When Children Lie – Patty Wipfler – Hand in Hand Parenting


This is a helpful site, and a helpful article, if you are looking to find effective ways to parent outside the culturally prevalent models of fault, blame and punishment. In the writer’s experience, most parents deeply want what is best for their children, and do their best in the ultimately challenging task of being a good enough parent. Unfortunately we live in a society that normalizes the harsh exercise of power, in many contexts treats controlling behaviour as helpful, and uses shaming, humiliating and punishing as coercive tools. Culturally, we teach and encourage people to behave in these ways, in their parenting as in much else. The reality is these are toxic ways of relating, and work no better with children than they do with adults.

Conscious parenting sites like Patty’s offer another perspective, and are invaluable in supporting parents in unlearning, and relearning, some aspects of what effective parenting can look like.

This passage gives a flavour (and invoked tears in the writer):-

‘The “I am not bad” lies. These are probably the most common, and the hardest for grownups to deal with. We see that our child has done something that’s beyond reasonable limits. We know who did it, and want the child to admit it. But he won’t. We want the child to take responsibility, but he keeps lying.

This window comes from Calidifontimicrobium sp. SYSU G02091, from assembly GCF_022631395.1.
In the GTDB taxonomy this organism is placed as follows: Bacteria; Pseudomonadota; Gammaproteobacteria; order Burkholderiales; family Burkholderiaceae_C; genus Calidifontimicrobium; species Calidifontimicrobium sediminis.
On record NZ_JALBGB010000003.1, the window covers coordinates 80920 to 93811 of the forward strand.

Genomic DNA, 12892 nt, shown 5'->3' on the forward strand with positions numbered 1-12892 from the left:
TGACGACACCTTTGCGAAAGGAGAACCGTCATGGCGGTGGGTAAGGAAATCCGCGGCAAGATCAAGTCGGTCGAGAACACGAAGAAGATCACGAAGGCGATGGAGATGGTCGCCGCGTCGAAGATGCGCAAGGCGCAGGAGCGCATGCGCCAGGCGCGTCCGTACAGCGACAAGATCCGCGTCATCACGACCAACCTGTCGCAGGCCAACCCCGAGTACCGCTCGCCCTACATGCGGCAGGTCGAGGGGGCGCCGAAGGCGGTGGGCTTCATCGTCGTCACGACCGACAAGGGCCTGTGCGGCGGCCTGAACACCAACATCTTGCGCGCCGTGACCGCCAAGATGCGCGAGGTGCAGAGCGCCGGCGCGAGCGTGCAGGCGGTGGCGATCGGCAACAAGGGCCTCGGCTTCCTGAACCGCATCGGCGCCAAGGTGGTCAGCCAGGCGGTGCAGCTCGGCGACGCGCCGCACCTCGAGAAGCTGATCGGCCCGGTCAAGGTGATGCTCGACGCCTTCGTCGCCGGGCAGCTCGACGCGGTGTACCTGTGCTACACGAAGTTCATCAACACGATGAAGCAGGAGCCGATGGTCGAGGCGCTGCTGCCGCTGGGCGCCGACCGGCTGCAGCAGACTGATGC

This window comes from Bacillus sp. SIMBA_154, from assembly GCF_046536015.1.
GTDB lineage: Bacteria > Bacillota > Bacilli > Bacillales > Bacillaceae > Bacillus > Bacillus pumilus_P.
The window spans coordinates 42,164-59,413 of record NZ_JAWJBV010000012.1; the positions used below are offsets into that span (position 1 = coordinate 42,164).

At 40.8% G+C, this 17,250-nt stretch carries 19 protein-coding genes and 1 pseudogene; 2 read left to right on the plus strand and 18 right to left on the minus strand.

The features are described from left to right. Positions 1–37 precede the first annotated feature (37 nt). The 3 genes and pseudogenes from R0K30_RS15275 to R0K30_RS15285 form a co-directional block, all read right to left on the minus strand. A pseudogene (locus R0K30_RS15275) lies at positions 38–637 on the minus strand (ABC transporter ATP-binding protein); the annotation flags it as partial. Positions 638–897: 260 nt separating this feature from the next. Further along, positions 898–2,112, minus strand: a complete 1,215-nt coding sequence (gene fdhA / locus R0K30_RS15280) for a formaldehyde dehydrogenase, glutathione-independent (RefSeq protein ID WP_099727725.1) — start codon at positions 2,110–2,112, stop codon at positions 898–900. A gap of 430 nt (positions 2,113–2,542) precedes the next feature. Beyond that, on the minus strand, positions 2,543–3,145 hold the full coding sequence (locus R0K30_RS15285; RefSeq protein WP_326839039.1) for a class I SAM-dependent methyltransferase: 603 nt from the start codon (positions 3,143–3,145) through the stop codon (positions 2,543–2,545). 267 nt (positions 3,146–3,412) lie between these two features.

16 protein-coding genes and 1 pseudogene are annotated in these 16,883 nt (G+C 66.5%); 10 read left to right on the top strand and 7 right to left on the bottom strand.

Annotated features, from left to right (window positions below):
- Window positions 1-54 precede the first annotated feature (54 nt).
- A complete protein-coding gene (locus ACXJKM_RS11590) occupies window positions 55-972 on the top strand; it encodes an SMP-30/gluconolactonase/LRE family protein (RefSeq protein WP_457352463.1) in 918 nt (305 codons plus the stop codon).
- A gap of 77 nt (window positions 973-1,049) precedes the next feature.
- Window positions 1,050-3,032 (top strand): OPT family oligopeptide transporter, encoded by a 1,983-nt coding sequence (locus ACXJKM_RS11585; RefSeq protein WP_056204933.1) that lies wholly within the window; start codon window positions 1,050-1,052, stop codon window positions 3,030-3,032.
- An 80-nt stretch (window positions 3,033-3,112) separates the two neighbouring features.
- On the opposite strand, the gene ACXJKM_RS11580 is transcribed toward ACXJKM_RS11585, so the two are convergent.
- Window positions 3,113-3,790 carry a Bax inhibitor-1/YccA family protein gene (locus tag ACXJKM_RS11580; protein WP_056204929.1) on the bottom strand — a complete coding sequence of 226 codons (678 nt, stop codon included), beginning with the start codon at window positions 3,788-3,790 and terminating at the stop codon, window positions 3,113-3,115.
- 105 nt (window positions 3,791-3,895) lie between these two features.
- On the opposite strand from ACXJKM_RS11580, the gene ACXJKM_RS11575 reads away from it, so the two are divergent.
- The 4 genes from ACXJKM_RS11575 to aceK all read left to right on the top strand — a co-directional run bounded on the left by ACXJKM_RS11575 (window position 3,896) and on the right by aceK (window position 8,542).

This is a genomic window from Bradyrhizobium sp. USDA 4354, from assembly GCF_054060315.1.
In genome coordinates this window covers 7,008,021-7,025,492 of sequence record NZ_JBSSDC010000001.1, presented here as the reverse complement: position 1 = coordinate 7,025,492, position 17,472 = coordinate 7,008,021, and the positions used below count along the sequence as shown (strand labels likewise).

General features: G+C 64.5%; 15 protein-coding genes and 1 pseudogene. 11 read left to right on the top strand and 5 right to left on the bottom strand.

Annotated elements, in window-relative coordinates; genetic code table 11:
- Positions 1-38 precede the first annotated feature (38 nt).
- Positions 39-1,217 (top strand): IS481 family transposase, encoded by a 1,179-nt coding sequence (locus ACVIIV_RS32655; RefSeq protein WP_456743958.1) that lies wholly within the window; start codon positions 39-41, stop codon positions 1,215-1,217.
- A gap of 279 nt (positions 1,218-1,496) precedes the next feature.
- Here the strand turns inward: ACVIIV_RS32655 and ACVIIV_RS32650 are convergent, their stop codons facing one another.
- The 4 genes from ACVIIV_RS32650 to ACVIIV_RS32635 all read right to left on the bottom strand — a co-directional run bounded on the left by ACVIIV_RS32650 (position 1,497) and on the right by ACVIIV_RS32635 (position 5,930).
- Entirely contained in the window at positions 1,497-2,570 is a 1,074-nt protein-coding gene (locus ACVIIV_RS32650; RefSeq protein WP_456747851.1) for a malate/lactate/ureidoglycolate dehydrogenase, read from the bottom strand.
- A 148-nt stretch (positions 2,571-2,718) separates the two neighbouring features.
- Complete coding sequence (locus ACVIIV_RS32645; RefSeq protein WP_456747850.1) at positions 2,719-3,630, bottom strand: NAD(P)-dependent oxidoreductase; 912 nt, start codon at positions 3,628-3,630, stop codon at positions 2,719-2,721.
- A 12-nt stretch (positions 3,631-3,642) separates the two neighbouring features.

This is, for most parents, infuriating and frightening. We begin to worry about our child, and the kind of person he will be when he grows up! The truth behind this lie is an important one. We are big, children are little, and they depend—depend for their lives—upon our love and approval.

They won’t threaten their lifeline to us by saying something that will make us more distant from them, or angry at them, or harsh toward them. They can’t (and perhaps shouldn’t be expected to) cut their own lifeline to love that way. It’s a terrible thing to be humiliated. It’s a terrible thing to face an adult’s anger, or an adult’s punishment, when you are a quarter of their size and fully dependent on their approval.

Punishment and blame eat like acid at a child’s sense of security and hope. The truth behind this kind of lie is, “I have no idea why I misbehaved. All I know is that my life depends on my Mom and Dad’s approval.”’

None of us want to ‘cut our own lifeline to love’. None of us should be asked to. There are other ways.

Palace Gate Counselling Service, Exeter

Counselling Exeter since 1994


This entry was posted in acceptance, accountability, anger, blaming, child development, communication, compassion, conditions of worth, conflict, consent, core conditions, cultural questions, dependence, Disconnection, emotions, empathy, encounter, equality, ethics, external locus, family systems, fear, generational trauma, growing up, Hand in Hand Parenting, interconnection & belonging, internal locus of evaluation, kindness & compassion, love, parenting, power and powerlessness, relationship, self, self concept, self esteem, shame, shaming, teaching, trust, vulnerability and tagged , , , , , , , , , , , , , , , , , , , , , , , , , , , , , , , , , , , , , , , , , , , , , , , , , , , , , , , , , , , , , , , , , , , , , , , , , , , , , , , , , , , , , , . Bookmark the permalink.

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